Are you happy with the amount of free time you have? Time with no obligations, when you can relax and do whatever you want? For many of us, unscheduled free time is at a premium. Between work, family and other obligations, there’s very little “me” time left at the end of the day.

But research shows having adequate free time is vital for your mental and physical health. Free time helps reduce stress, increase concentration and productivity, enhance your problem-solving ability, and can even improve your relationships.

So, how much free time is enough? A survey by Oranje Casino found that people were happiest when they had at least 4-5 hours of free time per day. This may sound like an unreachable goal, but some basic steps can help you reclaim your free time and the benefits that come with it.


What would your ideal day look like? If you’re not sure, try considering this question and write down the most important things that come to mind.

Also, what would you do with more free time if you had it? Simply having a clear vision of what you really want can help clarify what action you need to take to achieve it.

This exercise can also help you see what you should be prioritizing in your life, and what may need to go.


Are you simply filling your free time, or are you using it to do things that recharge your mental and physical energy? There’s a big difference.

A British study found that the quality of your free time is more important than the quantity. Time spent doing what you love can lead to better work-life balance and greater overall wellbeing. This means using your fee time purposefully can maximize the benefits you receive from it, even if you aren’t getting in as many free hours as you’d like.

Start by taking a close look at what you currently do in your free time. Maybe keep a journal for a week and note what you do for how long. Then look for patterns. Do you do some things out of habit that aren’t really necessary, like channel surfing when you know there’s nothing on TV you want to watch?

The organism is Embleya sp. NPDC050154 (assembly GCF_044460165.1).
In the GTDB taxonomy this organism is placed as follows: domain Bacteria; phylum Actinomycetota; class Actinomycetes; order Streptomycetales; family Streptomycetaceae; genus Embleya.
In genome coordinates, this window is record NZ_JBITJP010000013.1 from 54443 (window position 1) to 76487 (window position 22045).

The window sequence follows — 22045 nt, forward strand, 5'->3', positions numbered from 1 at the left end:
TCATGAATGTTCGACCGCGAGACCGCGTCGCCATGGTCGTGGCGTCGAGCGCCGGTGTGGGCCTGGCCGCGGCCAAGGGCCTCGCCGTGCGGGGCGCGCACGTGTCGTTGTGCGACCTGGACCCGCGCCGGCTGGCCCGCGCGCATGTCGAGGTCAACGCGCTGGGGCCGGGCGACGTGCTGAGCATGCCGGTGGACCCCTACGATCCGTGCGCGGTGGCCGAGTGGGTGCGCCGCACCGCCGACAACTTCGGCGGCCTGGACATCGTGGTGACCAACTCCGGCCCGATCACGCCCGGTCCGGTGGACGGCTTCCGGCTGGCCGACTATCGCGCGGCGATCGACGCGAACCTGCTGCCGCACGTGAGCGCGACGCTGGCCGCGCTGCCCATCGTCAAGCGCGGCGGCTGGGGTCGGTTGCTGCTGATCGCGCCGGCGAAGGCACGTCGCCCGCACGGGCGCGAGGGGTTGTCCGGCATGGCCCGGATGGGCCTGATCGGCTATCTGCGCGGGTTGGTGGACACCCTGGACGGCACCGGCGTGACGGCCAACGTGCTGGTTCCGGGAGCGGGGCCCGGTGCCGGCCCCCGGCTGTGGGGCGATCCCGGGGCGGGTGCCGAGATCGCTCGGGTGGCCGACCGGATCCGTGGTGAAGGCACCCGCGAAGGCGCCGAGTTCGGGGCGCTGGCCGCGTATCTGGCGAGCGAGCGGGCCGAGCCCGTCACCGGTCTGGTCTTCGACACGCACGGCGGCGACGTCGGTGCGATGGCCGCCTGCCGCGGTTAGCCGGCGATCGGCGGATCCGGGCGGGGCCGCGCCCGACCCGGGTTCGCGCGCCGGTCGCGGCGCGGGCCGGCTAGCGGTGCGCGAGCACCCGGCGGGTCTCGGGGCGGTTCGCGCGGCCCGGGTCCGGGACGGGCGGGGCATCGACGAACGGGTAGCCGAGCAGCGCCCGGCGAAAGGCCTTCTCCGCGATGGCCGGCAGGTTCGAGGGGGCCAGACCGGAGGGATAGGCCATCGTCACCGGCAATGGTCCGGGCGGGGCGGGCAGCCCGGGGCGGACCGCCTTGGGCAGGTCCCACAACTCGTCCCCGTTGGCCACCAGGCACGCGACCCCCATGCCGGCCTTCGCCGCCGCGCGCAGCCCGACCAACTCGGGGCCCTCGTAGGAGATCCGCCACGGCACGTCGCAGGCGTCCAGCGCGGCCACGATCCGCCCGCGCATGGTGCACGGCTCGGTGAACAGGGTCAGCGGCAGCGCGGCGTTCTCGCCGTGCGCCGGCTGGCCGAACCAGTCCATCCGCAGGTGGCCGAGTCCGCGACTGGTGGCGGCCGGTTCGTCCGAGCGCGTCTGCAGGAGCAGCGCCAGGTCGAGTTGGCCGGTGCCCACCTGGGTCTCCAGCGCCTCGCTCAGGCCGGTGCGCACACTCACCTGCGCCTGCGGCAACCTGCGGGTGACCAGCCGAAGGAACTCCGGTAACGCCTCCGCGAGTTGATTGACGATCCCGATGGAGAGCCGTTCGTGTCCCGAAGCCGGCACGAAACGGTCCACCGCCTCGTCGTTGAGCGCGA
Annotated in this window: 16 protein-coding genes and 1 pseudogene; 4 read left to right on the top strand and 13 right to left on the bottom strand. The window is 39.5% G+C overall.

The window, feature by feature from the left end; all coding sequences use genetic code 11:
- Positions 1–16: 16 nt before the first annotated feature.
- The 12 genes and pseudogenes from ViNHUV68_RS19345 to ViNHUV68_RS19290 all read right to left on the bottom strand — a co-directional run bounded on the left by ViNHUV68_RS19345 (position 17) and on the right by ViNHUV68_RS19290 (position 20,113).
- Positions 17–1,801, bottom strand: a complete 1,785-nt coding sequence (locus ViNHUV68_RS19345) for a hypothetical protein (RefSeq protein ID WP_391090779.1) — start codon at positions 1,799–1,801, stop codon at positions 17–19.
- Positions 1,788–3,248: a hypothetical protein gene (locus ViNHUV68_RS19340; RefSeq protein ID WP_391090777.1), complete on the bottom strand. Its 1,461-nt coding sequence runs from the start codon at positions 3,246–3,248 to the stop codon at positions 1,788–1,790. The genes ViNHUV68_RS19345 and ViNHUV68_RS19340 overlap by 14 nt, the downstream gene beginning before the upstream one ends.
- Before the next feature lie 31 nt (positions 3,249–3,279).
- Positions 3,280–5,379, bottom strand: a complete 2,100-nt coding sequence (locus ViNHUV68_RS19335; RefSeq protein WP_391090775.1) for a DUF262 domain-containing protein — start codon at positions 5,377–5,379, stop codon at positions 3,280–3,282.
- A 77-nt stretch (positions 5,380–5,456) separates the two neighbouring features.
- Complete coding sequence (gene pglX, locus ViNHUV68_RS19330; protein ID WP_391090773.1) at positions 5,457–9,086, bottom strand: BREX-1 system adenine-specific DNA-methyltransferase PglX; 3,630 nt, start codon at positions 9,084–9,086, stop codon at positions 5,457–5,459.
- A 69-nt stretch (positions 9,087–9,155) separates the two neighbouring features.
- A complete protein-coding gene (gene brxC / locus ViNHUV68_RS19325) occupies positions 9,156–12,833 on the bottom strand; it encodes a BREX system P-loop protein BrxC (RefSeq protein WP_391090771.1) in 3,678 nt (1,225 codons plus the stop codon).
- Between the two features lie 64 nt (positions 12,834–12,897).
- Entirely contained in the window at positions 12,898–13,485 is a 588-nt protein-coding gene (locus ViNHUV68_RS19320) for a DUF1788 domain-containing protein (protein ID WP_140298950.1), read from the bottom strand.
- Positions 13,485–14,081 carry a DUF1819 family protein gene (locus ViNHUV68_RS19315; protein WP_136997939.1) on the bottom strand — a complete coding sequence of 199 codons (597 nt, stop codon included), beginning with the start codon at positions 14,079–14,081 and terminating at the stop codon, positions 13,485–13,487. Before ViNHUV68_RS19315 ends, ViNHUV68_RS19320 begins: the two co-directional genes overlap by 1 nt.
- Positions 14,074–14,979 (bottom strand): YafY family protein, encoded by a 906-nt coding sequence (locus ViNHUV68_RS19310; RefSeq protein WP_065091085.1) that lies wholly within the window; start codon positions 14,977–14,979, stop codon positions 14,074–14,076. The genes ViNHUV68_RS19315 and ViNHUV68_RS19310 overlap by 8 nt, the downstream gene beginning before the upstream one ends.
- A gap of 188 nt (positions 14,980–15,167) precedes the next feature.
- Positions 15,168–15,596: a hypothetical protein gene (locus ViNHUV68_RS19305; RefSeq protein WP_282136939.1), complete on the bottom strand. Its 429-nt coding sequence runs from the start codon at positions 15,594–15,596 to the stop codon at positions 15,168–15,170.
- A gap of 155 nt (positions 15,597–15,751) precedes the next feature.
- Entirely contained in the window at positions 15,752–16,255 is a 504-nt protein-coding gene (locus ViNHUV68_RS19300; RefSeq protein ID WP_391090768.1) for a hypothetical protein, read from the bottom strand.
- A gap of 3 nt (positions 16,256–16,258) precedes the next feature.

Aim to remove time “fillers” like these and replace them with activities you’re excited about. In Oranje Casino’s survey, the respondents’ top choices for spending their free time included socializing with loved ones, relaxing and practicing mindfulness, learning a skill, exercising and being entertained.

Try scheduling your favorite revitalizing activities as appointments to make sure you include them throughout your week.


Taking time out from technological distractions can give you a better perspective on how electronic devices can be unnecessarily consuming huge chunks of your time.

It doesn’t have to be all or nothing. You can start by taking some time out from devices for an hour in the evening, or over lunch. But take that time to do unplugged things you enjoy and reflect on how technology has impacted your life.

And when you start reintroducing technology back into your life, make sure you’re only using your devices in ways that improve your life. If you find yourself starting to waste time on them, turn them off and get back to doing what’s important to you.